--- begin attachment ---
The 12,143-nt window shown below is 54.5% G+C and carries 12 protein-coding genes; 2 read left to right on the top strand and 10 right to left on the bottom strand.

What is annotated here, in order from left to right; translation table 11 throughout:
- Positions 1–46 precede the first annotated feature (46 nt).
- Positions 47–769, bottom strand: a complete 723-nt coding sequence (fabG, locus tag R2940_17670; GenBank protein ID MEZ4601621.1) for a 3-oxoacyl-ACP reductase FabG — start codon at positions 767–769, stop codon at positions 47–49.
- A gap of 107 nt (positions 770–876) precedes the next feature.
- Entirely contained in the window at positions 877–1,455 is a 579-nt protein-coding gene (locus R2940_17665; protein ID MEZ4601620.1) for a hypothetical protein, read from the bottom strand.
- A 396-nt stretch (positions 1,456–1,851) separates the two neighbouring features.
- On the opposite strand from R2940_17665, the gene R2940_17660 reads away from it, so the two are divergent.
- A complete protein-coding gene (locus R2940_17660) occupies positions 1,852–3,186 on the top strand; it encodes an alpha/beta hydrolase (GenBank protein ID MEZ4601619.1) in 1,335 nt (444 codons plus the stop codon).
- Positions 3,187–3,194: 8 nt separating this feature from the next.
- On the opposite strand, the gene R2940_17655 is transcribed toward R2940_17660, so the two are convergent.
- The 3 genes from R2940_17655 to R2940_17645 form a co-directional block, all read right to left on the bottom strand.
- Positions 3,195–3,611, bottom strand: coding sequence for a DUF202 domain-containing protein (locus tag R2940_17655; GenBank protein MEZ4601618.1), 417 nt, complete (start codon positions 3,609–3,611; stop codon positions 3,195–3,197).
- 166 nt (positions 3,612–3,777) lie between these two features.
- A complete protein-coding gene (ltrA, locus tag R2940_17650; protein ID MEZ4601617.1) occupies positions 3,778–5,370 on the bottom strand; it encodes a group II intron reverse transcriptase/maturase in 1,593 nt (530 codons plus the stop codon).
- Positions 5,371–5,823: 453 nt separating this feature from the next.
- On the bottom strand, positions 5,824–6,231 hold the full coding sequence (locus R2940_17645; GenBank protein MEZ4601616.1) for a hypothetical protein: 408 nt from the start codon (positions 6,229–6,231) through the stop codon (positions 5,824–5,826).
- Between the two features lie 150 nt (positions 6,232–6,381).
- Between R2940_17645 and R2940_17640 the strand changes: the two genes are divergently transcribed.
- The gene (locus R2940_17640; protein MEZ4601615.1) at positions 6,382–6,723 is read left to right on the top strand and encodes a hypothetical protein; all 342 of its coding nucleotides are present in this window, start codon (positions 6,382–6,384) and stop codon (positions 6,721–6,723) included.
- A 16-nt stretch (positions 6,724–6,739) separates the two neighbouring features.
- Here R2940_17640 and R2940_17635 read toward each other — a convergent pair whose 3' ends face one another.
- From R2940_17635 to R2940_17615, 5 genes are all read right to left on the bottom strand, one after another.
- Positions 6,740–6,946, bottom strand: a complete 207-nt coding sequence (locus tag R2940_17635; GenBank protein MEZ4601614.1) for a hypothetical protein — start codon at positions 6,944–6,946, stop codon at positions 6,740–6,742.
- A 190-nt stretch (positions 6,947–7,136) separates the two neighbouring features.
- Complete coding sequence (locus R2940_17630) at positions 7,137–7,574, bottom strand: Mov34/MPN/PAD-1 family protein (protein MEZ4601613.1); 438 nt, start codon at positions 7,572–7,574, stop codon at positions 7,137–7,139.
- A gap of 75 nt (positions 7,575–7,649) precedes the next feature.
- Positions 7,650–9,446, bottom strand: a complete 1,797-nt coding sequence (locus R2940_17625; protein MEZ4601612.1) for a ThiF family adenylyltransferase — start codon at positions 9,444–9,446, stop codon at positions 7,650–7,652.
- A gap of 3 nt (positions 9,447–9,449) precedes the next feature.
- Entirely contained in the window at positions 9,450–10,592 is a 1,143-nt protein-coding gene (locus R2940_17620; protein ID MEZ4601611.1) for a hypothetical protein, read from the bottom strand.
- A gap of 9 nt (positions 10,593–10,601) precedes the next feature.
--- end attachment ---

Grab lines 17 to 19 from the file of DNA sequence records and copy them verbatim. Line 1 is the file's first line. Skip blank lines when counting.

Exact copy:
- On the bottom strand, positions 5,824–6,231 hold the full coding sequence (locus R2940_17645; GenBank protein MEZ4601616.1) for a hypothetical protein: 408 nt from the start codon (positions 6,229–6,231) through the stop codon (positions 5,824–5,826).
- Between the two features lie 150 nt (positions 6,232–6,381).
- Between R2940_17645 and R2940_17640 the strand changes: the two genes are divergently transcribed.